As far as consumers are concerned, virtual reality lives in the realm of developer kits and demonstrations at conferences and expos. Video games are probably the first category of virtual experience to come to mind when people start to think about what will come out soonest.
But virtual reality has applications reaching far beyond games and even beyond entertainment. Here are some of the more surprising uses surfacing as the new medium prepares to take off.
Therapists, school counselors and the U.S. Department of Veterans Affairs have been using virtual reality technology for decades to treat mental health issues including depression, phobias and substance abuse. The use of VR in mental health practices is bound to get only more common as the technology becomes more advanced and headsets more affordable and available.
Virtual reality headsets have been trickling into the practice spaces of professional sports teams for years now, allowing players - especially rookies who don’t get a lot of play time - to practice individually on their own time. Washington Wizards, Capitals and Mystics owner and former AOL executive Ted Leonsis has predicted that all professional sports teams will use VR within the next six years or so.
An art student recently created a simulation of street harassment using virtual reality, in which the user gets heckled by men as he or she moves through the virtual world. “I designed the point of view to be small so you get a sense of the vulnerability you often feel in those situations,” Parsons MFA student Lucy Bonner told Motherboard. “A lot of men said the height thing really got to them, because that is something you can’t really experience as a six-foot-tall guy.”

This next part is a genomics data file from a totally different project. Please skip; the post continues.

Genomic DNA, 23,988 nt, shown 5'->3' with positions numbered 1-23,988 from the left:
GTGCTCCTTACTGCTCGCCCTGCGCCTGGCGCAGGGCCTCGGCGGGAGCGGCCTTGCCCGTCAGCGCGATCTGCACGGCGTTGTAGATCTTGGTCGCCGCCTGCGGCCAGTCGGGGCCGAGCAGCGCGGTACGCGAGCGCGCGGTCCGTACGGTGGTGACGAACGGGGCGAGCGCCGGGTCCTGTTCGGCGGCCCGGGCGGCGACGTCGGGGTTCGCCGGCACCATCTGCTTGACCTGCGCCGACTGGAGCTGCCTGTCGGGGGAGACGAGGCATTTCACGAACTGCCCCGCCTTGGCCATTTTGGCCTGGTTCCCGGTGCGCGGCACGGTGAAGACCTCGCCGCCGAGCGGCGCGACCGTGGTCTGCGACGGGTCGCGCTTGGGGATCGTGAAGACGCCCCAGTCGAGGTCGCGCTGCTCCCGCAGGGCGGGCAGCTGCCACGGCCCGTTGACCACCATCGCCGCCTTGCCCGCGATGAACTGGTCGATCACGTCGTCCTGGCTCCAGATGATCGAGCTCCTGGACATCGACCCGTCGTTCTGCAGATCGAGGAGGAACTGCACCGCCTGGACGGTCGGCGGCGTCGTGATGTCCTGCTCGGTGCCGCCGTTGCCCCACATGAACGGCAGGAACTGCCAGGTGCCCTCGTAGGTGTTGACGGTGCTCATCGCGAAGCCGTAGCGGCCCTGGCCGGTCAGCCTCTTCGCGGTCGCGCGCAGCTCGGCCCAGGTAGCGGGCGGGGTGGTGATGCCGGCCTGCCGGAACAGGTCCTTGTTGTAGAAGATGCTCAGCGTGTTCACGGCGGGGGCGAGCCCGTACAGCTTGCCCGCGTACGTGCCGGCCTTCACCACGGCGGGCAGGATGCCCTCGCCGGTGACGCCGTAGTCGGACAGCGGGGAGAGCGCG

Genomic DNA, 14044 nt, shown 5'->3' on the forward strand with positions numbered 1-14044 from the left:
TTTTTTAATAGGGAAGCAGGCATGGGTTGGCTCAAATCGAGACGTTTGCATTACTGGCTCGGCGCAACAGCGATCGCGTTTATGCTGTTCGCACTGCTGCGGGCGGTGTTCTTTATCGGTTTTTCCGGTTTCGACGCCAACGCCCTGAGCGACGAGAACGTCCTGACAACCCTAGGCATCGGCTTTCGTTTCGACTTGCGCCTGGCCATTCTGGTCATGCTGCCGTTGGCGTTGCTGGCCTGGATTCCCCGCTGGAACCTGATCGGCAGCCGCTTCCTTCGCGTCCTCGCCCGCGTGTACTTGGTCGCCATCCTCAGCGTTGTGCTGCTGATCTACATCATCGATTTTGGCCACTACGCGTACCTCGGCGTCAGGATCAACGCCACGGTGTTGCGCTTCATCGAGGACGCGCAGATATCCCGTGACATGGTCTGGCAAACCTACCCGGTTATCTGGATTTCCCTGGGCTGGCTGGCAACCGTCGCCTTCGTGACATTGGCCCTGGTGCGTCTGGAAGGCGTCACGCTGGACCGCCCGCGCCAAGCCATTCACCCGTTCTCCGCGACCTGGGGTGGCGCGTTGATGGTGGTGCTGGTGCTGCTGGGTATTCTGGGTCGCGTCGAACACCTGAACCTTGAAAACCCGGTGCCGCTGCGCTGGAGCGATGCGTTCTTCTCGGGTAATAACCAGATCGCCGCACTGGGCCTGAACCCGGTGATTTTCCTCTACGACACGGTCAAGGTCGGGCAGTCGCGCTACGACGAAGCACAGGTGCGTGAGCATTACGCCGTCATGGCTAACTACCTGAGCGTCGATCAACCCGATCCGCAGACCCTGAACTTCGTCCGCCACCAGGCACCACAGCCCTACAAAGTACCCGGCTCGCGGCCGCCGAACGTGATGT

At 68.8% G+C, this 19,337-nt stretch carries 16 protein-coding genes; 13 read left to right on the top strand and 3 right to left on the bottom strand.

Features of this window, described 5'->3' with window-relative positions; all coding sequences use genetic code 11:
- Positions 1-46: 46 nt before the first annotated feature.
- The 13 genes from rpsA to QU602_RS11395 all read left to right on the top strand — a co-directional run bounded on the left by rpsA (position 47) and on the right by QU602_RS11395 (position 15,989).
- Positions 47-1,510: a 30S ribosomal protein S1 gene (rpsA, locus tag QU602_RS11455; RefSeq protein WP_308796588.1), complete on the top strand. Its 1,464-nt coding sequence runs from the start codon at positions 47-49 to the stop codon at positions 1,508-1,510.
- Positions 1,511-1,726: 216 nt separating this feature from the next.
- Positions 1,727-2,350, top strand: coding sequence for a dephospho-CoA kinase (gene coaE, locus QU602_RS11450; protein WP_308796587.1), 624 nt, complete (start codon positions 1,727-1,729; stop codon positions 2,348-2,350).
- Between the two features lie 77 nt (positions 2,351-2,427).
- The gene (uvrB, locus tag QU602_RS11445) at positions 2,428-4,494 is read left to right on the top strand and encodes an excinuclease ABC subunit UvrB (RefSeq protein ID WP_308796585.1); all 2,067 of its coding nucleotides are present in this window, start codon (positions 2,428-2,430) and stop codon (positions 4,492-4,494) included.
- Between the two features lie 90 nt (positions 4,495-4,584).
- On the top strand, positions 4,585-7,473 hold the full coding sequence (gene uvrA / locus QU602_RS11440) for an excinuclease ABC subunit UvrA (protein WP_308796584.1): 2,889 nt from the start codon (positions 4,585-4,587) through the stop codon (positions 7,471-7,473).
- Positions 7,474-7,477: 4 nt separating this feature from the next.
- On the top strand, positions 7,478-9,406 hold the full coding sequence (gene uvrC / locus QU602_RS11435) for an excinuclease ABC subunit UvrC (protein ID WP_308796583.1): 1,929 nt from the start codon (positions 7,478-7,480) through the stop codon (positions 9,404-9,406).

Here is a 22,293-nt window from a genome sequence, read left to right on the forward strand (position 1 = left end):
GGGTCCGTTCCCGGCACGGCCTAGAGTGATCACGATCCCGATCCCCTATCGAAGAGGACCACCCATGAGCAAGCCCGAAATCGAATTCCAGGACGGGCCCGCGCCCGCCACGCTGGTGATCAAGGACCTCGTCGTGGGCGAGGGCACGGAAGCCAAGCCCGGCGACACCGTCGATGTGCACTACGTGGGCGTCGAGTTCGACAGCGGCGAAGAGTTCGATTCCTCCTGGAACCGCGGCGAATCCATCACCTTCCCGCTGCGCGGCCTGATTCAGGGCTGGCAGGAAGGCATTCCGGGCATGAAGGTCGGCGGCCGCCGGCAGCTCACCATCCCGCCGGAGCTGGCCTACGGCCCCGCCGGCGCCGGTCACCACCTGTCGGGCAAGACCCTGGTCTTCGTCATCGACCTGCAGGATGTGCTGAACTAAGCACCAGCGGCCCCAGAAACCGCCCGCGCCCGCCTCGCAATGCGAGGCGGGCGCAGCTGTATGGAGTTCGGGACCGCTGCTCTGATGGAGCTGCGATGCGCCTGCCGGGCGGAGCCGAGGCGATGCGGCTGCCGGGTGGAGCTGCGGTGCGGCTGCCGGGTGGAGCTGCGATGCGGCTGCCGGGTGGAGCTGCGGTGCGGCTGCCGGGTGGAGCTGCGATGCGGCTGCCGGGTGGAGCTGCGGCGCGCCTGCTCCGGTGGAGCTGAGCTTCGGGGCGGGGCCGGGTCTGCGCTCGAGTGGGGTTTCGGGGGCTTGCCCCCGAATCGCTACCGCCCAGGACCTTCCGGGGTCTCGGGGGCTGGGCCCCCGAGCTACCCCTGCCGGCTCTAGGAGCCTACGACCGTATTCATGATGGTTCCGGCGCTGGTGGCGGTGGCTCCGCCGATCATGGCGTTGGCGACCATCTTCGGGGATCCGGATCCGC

Immersion in news
News media conglomerate Gannett Company has been experimenting with immersing its audience in news stories, creating experiences centered on topics ranging from a tour of an Iowa family farm to skiing down the slopes of Vail, Colo. during the FIS Alpine World Ski Championships. Project Syria, created by the USC School of Cinematic Arts, takes viewers to the scene of a bombing and to a refugee camp.
Real estate and architecture
Mountain View-based startup Matterport produces a camera that can take 360 degree video and cloud software that can stitch the footage into a virtual or augmented reality panorama of a space. The company has reportedly sold thousands of cameras to real estate agents. New York-based InsiteVR makes a platform into which architects can upload models to view them in virtual reality.